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What ways are Patty and Freddy similarly outcast in Summer of My German Soldier?

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frankesfun | eNoter

Posted May 8, 2013 at 1:09 PM via web

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What ways are Patty and Freddy similarly outcast in Summer of My German Soldier?

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litteacher8 | Middle School Teacher | (Level 1) Distinguished Educator

Posted May 10, 2013 at 3:04 AM (Answer #1)

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Although Patty is rich and Freddy is poor, both are outcasts because Patty is Jewish.

Patty is Jewish, which can make her somewhat of an outcast in the community.  She is also an outcast in her own family, because she is considered a disappointment.  Her father refuses to let her even go near Freddy because he is poor.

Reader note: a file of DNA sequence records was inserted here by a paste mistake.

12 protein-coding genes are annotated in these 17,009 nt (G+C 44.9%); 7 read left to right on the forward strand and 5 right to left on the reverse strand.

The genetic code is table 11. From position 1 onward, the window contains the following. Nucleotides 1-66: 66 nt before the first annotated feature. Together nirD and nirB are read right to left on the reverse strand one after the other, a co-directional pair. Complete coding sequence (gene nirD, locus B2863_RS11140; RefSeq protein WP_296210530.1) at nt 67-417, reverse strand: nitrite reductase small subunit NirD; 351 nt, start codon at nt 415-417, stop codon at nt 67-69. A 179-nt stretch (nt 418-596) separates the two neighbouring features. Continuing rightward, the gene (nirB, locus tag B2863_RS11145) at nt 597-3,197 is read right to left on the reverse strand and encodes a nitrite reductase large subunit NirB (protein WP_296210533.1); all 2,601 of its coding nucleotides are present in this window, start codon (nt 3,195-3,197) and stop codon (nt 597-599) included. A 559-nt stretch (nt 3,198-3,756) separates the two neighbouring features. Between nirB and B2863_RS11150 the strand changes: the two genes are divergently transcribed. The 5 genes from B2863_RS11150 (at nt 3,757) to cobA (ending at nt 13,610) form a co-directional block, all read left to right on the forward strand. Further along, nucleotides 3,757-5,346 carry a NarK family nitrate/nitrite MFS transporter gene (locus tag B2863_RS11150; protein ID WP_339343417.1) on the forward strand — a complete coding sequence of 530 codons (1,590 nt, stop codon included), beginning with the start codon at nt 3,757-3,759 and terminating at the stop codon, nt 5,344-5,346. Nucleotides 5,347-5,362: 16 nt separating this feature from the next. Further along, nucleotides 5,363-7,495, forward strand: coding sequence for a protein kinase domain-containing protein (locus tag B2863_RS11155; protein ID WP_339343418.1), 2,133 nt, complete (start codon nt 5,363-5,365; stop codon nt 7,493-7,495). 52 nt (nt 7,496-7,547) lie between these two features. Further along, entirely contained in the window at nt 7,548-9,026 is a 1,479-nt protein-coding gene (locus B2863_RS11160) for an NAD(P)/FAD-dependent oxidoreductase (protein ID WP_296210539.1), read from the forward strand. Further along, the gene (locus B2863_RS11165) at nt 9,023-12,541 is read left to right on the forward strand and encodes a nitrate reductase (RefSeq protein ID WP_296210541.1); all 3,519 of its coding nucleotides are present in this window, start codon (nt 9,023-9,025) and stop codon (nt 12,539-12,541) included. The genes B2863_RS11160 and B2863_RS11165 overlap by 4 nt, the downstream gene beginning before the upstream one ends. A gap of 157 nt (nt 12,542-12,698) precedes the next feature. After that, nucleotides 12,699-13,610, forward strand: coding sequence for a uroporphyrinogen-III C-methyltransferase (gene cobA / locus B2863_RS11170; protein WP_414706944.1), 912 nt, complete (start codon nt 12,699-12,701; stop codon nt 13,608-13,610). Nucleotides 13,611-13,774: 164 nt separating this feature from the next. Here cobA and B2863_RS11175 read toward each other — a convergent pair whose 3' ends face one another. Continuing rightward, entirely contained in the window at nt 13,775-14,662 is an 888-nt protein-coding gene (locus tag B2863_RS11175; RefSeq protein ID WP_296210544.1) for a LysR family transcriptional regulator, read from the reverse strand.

As soon as I closed the front door, he was standing there, telling me that he didn’t ever want to catch me playing with the Dowd boy, not ever again.  I didn’t understand why. (ch 5, p. 63)

Patty does not understand, because he is very nice.  Her father tells her not to contradict him and leaves.  Later, when she is sitting by Freddy, he gets angry.  At first she does not know why, until she remembers that she is not supposed to be with Freddy.

At one point, her father catches her with Freddy and starts to beat her savagely.  Anton, the German soldier hiding in the garage, sees her and tries to come out and save her, but she yells at him to go away.  Her father’s obsession with having her stay away from Freddy almost got Anton caught.

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